Rename the team Carolina Cougars. There are no black panthers in North America but plenty of tan cougars in both Carolinas and America.

Richardson's team was envisioned as a NC SC Carolina team. Time to make that a reality and let BOA shell out 2-3 billion for a modern new stadium off I-77 at Carowinds.

Anonymous said...

Anonymous said...

Too bad no one cares about the over-crowding of a middle school. Check out the difference in students at CHMS compared to JA Robinson or South Charlotte Middle. Move Elon Park to JA Robinson and then the kids will meet up again at AKHS. Something needs to be done now.

Anonymous said...

What about SW Charlotte? A high school has been planned for more than a decade for the Palisades area, yet CMS sit on their hands (and the donated land) and ships kids 15+ miles to Olympic, which is the #1 overcrowded high school in CMS being 700 (yes, SEVEN HUNDRED) students over capacity. There are 3000+ new homes planned for the area yet to be built. Where are these kids going to go to school? Put a new high school in SW Charlotte where the real NEED is!

Anonymous said...

Why does CMS only look at Uptown or South Charlotte? Why is Steele Creek constantly overlooked? SW Middle and Olympic are ridiculously overcrowded. CMS owns land where a new middle school is was slated to be built on Steele Creek Road and a new HS in the Palisades, yet are talking about a HS uptown??????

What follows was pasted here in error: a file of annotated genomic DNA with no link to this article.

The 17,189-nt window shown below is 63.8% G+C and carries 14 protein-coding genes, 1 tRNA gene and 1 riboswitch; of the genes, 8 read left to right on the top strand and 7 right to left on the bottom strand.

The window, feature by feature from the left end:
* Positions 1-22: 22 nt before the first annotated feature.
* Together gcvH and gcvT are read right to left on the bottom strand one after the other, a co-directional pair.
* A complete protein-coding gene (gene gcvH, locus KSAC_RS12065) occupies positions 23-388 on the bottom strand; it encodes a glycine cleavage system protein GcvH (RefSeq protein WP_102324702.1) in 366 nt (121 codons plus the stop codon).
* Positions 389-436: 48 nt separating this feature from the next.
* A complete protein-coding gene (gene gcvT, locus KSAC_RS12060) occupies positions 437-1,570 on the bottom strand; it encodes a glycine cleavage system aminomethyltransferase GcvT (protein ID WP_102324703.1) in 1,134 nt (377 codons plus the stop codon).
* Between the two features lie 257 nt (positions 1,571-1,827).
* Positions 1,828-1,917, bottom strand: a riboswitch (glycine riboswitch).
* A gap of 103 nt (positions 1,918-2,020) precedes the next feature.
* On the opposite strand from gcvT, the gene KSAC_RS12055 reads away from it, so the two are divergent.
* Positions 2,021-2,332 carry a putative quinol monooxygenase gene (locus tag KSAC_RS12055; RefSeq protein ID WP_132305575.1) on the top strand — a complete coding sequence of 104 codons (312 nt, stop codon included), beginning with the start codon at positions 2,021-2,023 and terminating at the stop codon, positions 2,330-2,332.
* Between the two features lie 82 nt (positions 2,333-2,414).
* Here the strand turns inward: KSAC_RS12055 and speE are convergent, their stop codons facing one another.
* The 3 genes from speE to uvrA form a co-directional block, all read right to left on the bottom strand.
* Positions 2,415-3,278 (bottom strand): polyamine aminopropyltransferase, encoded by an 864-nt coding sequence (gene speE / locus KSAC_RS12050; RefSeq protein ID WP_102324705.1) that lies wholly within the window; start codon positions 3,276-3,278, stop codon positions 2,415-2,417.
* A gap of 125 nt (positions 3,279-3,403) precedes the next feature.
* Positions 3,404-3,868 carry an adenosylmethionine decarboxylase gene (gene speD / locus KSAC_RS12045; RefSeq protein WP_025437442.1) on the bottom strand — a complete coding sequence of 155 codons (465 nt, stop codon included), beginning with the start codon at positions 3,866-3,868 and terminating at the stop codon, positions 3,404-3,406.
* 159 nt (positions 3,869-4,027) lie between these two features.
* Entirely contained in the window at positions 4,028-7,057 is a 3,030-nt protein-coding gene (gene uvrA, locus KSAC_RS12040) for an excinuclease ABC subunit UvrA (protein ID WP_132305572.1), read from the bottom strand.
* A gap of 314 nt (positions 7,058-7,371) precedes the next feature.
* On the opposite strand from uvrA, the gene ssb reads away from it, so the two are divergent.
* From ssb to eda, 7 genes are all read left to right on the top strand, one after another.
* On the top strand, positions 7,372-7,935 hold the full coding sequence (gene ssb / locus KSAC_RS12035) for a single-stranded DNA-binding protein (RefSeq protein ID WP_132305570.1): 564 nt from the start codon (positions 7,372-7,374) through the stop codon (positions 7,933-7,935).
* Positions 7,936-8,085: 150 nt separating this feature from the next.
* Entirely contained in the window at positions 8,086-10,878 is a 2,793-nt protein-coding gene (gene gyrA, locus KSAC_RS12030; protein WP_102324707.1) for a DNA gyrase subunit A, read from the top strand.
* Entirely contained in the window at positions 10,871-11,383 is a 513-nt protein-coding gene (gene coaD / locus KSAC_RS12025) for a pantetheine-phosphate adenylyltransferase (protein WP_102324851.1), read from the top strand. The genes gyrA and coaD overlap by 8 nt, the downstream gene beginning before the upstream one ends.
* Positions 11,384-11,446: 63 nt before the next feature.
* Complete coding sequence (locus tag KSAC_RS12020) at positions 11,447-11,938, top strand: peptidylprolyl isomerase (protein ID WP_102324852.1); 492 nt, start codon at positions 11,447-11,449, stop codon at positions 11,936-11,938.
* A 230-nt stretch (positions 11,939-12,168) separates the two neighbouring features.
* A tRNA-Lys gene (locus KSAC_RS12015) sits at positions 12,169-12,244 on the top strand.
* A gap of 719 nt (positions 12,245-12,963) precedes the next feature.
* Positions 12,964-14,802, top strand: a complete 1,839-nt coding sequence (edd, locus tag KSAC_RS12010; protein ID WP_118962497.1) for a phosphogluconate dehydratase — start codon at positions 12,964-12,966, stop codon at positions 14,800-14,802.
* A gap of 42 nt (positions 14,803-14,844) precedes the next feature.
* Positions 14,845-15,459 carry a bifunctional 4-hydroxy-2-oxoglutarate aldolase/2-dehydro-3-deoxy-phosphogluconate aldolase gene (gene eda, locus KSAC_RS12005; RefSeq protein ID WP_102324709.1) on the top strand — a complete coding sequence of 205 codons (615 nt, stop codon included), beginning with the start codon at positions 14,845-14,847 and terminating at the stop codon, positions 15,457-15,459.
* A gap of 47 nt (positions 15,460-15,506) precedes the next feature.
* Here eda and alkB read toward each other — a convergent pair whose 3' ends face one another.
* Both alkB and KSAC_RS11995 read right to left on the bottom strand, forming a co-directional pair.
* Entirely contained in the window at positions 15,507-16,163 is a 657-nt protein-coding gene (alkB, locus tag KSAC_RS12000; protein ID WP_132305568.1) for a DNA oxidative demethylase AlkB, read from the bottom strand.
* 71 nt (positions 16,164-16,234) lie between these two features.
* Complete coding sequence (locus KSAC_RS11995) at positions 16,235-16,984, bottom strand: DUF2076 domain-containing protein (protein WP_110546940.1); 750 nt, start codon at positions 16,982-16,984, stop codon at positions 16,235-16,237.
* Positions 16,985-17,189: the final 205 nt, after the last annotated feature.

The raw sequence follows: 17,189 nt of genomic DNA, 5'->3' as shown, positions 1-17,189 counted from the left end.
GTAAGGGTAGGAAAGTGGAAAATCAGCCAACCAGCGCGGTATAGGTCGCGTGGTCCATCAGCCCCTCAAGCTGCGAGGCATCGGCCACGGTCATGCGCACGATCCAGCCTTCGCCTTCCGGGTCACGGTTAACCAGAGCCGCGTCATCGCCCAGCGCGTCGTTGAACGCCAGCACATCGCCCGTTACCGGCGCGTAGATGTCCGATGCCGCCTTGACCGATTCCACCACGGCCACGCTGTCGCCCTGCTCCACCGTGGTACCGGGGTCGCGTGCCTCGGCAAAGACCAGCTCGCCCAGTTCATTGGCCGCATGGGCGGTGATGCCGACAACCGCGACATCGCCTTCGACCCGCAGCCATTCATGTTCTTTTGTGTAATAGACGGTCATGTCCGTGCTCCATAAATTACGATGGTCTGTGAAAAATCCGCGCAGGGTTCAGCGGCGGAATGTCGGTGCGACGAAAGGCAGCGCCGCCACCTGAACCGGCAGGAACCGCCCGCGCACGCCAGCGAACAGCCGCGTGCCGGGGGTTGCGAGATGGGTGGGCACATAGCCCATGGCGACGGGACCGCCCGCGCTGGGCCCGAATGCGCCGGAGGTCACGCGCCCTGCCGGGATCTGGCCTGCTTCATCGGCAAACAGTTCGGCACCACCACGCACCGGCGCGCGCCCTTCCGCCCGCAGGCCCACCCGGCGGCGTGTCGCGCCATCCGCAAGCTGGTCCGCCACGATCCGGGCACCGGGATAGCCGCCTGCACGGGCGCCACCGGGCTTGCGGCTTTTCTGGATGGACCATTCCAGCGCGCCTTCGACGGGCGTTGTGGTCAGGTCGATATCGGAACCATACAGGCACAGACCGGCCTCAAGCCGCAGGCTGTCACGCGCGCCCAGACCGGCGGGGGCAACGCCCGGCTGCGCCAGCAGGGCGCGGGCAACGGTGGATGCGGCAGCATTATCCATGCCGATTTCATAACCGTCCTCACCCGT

Idiots are in charge.

Shamash said...

Anon 9:15am.

"I love uptown but until they deal with the crime around the homeless shelters and bus station, they couldn't pay me to put my 14 y/o on a train to go to the same old same CMS school."

Oh, you want us to become civilized first?

That will come shortly after we eradicate poverty and make everyone equal in our society.

In other words, not gonna happen.

Until that time (say, FOREVER...), this is probably not a good idea.

I agree about the "public" transportation, too.

The train may be a notch above the buses, but still, we aren't quite there with our "civil" behavior..

Some cities can do this, and some entire countries (like Japan, Singapore, etc., etc.) can do this but the US is just not that safe, clean, and orderly in comparison. And probably never will be.

I'm certainly not going to let my little girl on that by herself (or even with her older brother) any time soon.

(Reminds me too much of Weird Al Yankovic's song - Another One Rides The Bus.)

And some of our "public" schools aren't that far behind.

It's unfortunate, but it's just a fact.

Shamash said...


Interesting history of Second Ward HS...

Those kinds of schools will most likely NEVER exist again.

Society has changed too much.

Educated blacks have better opportunities outside these areas today.